RALEIGH — The Department of Public Instruction’s Center for Safer Schools awarded over $74 million in School Safety grants to 200 K-12 school districts across the state.
The grants were announced at the end of October and all school districts which applied for a grant received one, including charter schools.
“School safety is a top priority for the Department of Public Instruction as it is for students, families, educators – all of us,” Truitt said in a statement. “It goes without saying that safety is an essential condition for effective teaching and learning. The Center for Safer Schools did a great job ensuring that each applicant received as much funding as possible to meet that critical need.”
According to a press release, the grants will be used for safety equipment, school resource officers, training and services for students in crisis in elementary, middle and charter schools across the state. High schools were eligible for funding other than for school resource officers.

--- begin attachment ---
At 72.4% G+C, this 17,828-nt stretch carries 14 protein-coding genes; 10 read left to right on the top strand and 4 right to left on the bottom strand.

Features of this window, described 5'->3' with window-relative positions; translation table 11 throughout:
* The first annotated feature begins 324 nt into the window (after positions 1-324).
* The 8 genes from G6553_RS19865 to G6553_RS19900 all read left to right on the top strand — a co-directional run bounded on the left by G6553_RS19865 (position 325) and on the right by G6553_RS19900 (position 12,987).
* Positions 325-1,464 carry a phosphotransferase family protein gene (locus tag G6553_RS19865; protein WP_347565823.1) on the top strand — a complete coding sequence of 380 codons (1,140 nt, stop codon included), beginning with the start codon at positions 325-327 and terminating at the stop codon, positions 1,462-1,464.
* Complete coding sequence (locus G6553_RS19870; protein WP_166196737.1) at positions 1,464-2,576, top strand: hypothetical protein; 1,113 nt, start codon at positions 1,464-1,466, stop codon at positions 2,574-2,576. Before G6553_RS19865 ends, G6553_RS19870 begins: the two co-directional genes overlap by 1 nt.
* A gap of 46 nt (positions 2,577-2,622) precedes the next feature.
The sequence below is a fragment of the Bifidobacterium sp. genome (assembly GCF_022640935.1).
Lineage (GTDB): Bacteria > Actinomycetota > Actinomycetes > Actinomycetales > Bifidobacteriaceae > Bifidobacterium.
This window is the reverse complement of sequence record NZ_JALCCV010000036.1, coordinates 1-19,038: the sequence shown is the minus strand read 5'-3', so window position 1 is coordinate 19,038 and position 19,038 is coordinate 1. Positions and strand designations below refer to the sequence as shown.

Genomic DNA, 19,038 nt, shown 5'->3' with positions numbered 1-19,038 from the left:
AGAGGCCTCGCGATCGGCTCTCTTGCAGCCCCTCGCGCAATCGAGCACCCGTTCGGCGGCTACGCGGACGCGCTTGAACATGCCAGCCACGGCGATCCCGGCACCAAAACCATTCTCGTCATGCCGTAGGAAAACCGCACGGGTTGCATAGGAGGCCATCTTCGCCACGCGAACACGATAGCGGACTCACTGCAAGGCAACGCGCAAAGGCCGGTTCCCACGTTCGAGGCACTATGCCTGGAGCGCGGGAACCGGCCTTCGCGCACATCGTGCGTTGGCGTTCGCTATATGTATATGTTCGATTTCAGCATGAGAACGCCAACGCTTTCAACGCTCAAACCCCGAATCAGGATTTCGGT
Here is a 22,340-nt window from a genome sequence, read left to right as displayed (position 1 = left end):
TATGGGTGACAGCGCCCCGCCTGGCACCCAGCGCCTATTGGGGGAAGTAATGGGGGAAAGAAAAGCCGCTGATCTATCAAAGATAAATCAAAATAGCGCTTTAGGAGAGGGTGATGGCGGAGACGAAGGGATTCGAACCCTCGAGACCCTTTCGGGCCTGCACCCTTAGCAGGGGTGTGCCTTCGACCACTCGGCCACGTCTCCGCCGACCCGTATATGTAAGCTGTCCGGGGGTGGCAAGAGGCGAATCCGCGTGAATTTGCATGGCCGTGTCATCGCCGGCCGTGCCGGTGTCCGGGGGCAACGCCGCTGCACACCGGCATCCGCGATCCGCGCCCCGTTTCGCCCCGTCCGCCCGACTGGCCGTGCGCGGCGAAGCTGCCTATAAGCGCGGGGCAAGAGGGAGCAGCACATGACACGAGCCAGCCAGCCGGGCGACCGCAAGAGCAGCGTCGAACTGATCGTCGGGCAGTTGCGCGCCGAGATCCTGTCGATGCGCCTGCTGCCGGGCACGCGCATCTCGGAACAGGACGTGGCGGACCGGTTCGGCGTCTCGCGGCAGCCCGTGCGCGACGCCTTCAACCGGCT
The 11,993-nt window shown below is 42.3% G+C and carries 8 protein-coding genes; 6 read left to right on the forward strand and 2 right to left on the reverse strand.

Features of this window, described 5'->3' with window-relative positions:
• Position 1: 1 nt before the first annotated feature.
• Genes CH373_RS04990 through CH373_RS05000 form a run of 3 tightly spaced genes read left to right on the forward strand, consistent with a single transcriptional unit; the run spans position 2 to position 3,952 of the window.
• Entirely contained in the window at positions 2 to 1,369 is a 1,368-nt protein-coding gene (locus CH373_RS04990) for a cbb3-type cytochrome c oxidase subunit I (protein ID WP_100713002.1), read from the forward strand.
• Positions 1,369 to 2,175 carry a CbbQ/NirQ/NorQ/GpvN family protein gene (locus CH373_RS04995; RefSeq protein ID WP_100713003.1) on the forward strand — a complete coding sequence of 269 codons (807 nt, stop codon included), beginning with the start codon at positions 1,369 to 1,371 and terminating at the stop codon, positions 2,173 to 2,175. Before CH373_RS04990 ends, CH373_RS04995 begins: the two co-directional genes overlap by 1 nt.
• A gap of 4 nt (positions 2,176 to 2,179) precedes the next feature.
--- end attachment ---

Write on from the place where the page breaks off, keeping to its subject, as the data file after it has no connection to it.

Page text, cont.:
“The School Safety Grant enhances schools’ efforts to keep our students safe,” said Karen W. Fairley, executive director of the Center for Safer Schools. “We’re thankful that we had the funding available to distribute, and we know it will go to good use.”
18 districts received awards of over $1 million. Two districts received over that amount; Buncombe County and Charlotte-Mecklenburg County were awarded $5,916,650 and $2,894,685, respectively.
120 districts were awarded grants ranging from just over $100,000 to up to $984,000. The remaining 62 districts and charter schools received awards that were under $100,000 with the smallest grant awarded landing at $7,772.
Qualifying Low Wealth Counties were eligible for $44,000 per school resource officer, with a required local funding match of $11,000. Non-Low Wealth Counties were eligible for $36,666 for an SRO with a local match of $18,333, per the press release.
Awards are subject to all administrative and financial requirements, including timely submission of all financial and programmatic reports; resolution of all interim audit findings; and adherence to allowable expenses. Upon successful completion of the mandatory reports, the SRO funding will be extended automatically to the 2023-24 school year.
School Safety grants were created in 2018 through a collaborative effort between the General Assembly and then-state Superintendent Mark Johnson.
Over $120 million has been awarded to date through the grant program.